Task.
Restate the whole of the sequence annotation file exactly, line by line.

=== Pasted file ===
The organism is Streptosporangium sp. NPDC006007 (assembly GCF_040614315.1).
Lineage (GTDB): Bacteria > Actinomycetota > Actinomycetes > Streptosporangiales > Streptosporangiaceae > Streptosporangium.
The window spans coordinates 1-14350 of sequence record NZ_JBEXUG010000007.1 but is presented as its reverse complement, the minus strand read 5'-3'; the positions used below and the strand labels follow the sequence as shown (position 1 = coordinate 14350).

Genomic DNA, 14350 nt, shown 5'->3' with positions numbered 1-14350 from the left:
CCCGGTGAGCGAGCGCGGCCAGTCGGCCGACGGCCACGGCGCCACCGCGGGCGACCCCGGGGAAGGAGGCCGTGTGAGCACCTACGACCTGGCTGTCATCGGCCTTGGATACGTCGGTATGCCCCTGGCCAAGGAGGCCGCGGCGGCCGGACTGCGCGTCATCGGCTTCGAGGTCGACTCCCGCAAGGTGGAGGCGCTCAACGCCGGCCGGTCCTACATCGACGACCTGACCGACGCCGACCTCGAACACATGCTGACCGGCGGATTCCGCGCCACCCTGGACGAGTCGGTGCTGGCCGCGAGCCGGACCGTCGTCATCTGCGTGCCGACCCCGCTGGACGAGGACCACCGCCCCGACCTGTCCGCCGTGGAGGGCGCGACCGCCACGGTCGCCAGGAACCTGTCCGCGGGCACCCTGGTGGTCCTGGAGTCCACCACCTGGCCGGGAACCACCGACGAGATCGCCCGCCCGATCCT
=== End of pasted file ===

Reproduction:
The organism is Streptosporangium sp. NPDC006007 (assembly GCF_040614315.1).
Lineage (GTDB): Bacteria > Actinomycetota > Actinomycetes > Streptosporangiales > Streptosporangiaceae > Streptosporangium.
The window spans coordinates 1-14350 of sequence record NZ_JBEXUG010000007.1 but is presented as its reverse complement, the minus strand read 5'-3'; the positions used below and the strand labels follow the sequence as shown (position 1 = coordinate 14350).

Genomic DNA, 14350 nt, shown 5'->3' with positions numbered 1-14350 from the left:
CCCGGTGAGCGAGCGCGGCCAGTCGGCCGACGGCCACGGCGCCACCGCGGGCGACCCCGGGGAAGGAGGCCGTGTGAGCACCTACGACCTGGCTGTCATCGGCCTTGGATACGTCGGTATGCCCCTGGCCAAGGAGGCCGCGGCGGCCGGACTGCGCGTCATCGGCTTCGAGGTCGACTCCCGCAAGGTGGAGGCGCTCAACGCCGGCCGGTCCTACATCGACGACCTGACCGACGCCGACCTCGAACACATGCTGACCGGCGGATTCCGCGCCACCCTGGACGAGTCGGTGCTGGCCGCGAGCCGGACCGTCGTCATCTGCGTGCCGACCCCGCTGGACGAGGACCACCGCCCCGACCTGTCCGCCGTGGAGGGCGCGACCGCCACGGTCGCCAGGAACCTGTCCGCGGGCACCCTGGTGGTCCTGGAGTCCACCACCTGGCCGGGAACCACCGACGAGATCGCCCGCCCGATCCT